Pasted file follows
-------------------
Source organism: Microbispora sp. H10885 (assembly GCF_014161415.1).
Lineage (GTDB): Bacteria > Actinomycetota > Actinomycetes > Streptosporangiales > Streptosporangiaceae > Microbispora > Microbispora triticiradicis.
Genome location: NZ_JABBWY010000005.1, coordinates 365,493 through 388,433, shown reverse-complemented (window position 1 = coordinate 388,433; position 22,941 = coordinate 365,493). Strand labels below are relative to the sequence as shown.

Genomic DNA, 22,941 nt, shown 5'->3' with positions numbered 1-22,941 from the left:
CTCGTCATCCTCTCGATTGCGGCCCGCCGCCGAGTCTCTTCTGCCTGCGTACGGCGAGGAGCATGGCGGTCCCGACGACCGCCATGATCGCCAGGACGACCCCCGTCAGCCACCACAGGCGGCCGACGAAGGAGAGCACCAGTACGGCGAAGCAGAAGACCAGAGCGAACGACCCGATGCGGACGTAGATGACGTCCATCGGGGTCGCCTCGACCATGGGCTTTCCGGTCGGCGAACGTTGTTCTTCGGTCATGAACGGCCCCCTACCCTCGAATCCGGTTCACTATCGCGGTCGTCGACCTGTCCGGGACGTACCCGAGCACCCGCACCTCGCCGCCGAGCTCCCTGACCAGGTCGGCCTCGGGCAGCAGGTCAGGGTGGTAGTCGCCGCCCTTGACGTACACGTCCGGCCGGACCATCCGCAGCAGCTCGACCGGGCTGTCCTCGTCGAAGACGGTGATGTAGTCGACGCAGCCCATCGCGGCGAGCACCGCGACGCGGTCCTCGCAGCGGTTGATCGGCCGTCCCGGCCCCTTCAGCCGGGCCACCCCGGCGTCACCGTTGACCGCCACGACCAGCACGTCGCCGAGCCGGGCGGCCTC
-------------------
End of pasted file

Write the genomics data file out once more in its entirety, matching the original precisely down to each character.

Source organism: Microbispora sp. H10885 (assembly GCF_014161415.1).
Lineage (GTDB): Bacteria > Actinomycetota > Actinomycetes > Streptosporangiales > Streptosporangiaceae > Microbispora > Microbispora triticiradicis.
Genome location: NZ_JABBWY010000005.1, coordinates 365,493 through 388,433, shown reverse-complemented (window position 1 = coordinate 388,433; position 22,941 = coordinate 365,493). Strand labels below are relative to the sequence as shown.

Genomic DNA, 22,941 nt, shown 5'->3' with positions numbered 1-22,941 from the left:
CTCGTCATCCTCTCGATTGCGGCCCGCCGCCGAGTCTCTTCTGCCTGCGTACGGCGAGGAGCATGGCGGTCCCGACGACCGCCATGATCGCCAGGACGACCCCCGTCAGCCACCACAGGCGGCCGACGAAGGAGAGCACCAGTACGGCGAAGCAGAAGACCAGAGCGAACGACCCGATGCGGACGTAGATGACGTCCATCGGGGTCGCCTCGACCATGGGCTTTCCGGTCGGCGAACGTTGTTCTTCGGTCATGAACGGCCCCCTACCCTCGAATCCGGTTCACTATCGCGGTCGTCGACCTGTCCGGGACGTACCCGAGCACCCGCACCTCGCCGCCGAGCTCCCTGACCAGGTCGGCCTCGGGCAGCAGGTCAGGGTGGTAGTCGCCGCCCTTGACGTACACGTCCGGCCGGACCATCCGCAGCAGCTCGACCGGGCTGTCCTCGTCGAAGACGGTGATGTAGTCGACGCAGCCCATCGCGGCGAGCACCGCGACGCGGTCCTCGCAGCGGTTGATCGGCCGTCCCGGCCCCTTCAGCCGGGCCACCCCGGCGTCACCGTTGACCGCCACGACCAGCACGTCGCCGAGCCGGGCGGCCTC